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WAYNE — Parents and students hoping to learn in a virtual setting for the 2021-22 school year will be granted that option, according to Superintendent Todd Alexander.

While the details are still being discussed, Alexander said there will be a “skeletal schedule” created to allow students who prospered during virtual learning or have special needs requirements that are better met by virtual learning the opportunity to learn the best way they can.

By allowing students to learn virtually, Alexander said this will allow the district to keep students enrolled in the public school system.

“We’re going to be updating our virtual school policy. There will be a skeletal schedule of virtual classes that are available for students who medically cannot attend in person or if we have parents that absolutely insist,” he said. “The bottom line is we want to hold onto these kids. We don’t want them to go to homeschooling.”

Cabell County recently released guidelines for virtual learning during the 2021-2022 school year, which includes a newly implemented Cabell Virtual Learning Academy.

The Cabell Academy is expected to have two sections designated for K-8 students and high school students separate.

While Alexander said Wayne County will offer the virtual option to students grades 3-12, it is planned to keep PreK-2 students on in-person instruction to ensure social interaction.

“We do think that in grades K, one and two, it’s essential that they’re in class,” Alexander said. “We don’t think that we can offer a proper virtual school option at those grade levels.”

Policies will also be reviewed and possibly altered before students and staff return to school to decide mask-wearing regulations, social distancing guidelines and the implementation or continuation of other safety and sanitary policies.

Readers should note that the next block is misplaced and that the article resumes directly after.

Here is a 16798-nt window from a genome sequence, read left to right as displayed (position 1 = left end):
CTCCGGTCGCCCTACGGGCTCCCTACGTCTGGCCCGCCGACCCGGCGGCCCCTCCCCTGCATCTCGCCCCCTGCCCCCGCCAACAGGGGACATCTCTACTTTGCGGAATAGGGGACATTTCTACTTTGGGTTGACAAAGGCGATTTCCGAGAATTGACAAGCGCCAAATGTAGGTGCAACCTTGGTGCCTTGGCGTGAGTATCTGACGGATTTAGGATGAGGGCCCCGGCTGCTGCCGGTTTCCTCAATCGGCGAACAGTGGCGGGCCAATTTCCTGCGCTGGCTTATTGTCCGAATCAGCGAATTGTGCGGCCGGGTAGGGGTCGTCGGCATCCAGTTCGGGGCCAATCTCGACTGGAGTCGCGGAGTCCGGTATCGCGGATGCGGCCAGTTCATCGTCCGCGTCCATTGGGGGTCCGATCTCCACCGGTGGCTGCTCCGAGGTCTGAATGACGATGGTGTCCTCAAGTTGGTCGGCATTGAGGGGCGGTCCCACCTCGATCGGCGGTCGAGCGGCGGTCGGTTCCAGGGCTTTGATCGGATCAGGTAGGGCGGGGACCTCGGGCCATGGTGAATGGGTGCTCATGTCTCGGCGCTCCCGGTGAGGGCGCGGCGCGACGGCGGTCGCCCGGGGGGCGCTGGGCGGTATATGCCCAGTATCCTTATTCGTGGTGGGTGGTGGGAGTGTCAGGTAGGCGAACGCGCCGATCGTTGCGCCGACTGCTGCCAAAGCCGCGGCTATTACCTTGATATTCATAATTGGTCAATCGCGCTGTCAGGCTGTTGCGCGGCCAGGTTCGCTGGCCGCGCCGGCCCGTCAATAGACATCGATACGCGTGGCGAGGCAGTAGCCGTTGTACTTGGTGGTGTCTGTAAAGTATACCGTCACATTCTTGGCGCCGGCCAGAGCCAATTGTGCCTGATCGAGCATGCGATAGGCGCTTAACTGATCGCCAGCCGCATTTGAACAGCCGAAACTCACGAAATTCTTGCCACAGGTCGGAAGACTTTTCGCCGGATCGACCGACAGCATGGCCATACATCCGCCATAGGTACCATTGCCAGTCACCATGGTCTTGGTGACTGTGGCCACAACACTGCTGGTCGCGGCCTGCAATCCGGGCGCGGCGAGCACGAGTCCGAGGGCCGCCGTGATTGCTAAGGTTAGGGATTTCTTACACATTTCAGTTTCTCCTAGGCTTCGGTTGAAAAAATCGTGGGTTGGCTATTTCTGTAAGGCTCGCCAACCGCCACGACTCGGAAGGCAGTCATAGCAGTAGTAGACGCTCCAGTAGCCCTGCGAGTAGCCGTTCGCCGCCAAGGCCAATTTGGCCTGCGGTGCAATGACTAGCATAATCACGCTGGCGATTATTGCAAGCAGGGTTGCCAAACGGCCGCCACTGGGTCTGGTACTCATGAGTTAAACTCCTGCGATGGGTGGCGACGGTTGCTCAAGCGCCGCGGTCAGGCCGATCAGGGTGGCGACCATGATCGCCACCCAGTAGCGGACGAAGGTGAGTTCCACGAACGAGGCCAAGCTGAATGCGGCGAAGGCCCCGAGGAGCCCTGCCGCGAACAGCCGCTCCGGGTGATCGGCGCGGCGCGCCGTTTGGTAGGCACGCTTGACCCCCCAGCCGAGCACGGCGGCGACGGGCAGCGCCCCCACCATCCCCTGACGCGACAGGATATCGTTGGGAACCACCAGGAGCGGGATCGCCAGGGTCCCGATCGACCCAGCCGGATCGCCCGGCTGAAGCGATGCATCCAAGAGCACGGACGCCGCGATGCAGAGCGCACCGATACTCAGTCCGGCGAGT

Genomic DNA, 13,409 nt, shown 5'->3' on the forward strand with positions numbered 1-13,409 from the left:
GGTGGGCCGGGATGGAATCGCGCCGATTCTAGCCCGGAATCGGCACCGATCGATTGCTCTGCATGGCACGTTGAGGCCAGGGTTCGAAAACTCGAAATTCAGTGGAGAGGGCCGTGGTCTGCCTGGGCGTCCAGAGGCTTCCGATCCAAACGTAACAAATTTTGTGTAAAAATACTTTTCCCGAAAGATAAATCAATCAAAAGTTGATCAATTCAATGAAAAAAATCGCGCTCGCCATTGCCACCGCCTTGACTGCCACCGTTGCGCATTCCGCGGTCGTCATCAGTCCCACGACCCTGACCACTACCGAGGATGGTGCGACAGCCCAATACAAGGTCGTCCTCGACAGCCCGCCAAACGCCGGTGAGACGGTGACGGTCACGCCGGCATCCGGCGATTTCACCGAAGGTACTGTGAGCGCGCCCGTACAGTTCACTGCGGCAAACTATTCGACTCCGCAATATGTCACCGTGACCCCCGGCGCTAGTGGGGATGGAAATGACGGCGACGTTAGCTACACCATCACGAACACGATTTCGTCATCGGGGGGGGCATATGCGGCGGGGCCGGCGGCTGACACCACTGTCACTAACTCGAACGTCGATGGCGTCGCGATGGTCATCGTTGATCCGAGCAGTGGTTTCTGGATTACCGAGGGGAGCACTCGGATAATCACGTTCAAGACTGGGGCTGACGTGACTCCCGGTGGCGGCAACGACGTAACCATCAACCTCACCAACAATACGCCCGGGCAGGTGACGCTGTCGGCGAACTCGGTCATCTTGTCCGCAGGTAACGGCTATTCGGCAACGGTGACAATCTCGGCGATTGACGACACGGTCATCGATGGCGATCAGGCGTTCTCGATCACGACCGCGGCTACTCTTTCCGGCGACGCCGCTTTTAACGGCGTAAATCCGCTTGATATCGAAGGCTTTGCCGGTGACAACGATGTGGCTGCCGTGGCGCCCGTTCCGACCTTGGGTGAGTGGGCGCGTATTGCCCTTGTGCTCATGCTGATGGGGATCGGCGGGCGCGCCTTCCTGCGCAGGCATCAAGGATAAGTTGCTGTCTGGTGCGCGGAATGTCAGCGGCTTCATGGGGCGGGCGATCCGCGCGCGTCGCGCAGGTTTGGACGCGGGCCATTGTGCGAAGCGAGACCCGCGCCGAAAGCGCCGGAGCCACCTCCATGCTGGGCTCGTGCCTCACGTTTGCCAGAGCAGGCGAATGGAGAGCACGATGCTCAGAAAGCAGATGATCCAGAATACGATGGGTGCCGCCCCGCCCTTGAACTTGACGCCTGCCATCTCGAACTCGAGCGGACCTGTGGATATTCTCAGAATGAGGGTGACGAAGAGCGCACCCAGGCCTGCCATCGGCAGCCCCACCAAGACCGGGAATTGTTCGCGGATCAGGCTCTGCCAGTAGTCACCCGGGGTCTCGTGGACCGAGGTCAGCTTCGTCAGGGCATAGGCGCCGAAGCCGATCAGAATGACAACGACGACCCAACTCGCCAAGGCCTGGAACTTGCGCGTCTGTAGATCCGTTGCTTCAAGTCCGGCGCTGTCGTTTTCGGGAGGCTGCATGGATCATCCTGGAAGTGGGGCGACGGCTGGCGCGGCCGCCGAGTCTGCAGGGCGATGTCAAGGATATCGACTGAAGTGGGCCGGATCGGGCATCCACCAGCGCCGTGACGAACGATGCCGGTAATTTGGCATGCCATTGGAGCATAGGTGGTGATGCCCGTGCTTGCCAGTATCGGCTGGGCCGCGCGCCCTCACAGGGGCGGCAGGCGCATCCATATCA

The Wayne County Board of Education discussed the possibility of having all students 12-and-under wear masks on school property, as well as having all unvaccinated students wear masks.

Alexander acknowledged that only allowing students who have been vaccinated to go mask-free could cause issues because they cannot, with certainty, determine who has received a form of the COVID-19 vaccine and who has not.

Board member Joann Hurley also suggested the new reentry guidelines include certain stipulations in the event COVID-19 cases were to increase again. Alexander said different scenarios will be taken into consideration.

He said he is hopeful the new reentry policy will be ready for the board to review during the July 27 meeting.

In other board business, the following topics were briefly discussed during the meeting:

  • Buffalo Middle School was recognized as a recipient of a Save the Music grant from Gov. Jim Justice’s office. These grants are donated from the Save the Music Foundation and can be donated in the form of instruments, technology, equipment and resources for music teachers.
  • Wayne County Schools are receiving recognition from media outlets and state organizations for the success of their Summer Exploration Camps focused on making up for lost learning time.
  • Murals posted outside of Del. Ric Griffith’s business Griffith & Feil Drug in Kenova are in the process of being removed and discussions are in progress regarding the possibility of moving them to C-K Elementary School.
  • Enrollment drops over the year are leading to consolidating buildings between schools such as bringing the kindergarten class from Buffalo Elementary School into the main building, along with other possible moves throughout the county. More information will be made available as it develops.
  • Wayne High track coach Jeanette Rutherford asked the board to help get rubber soft coating put on the school’s track to help prevent injuries caused by running consistently on hardtop. The board expressed support for the project, and Alexander said they will have to look at funding but believe there will be money available for the project.

The next board meeting is scheduled for 6 p.m. July 27 and the Board of Education building. Live streams will no longer be available, barring no significant increases in COVID-19 cases in the county.

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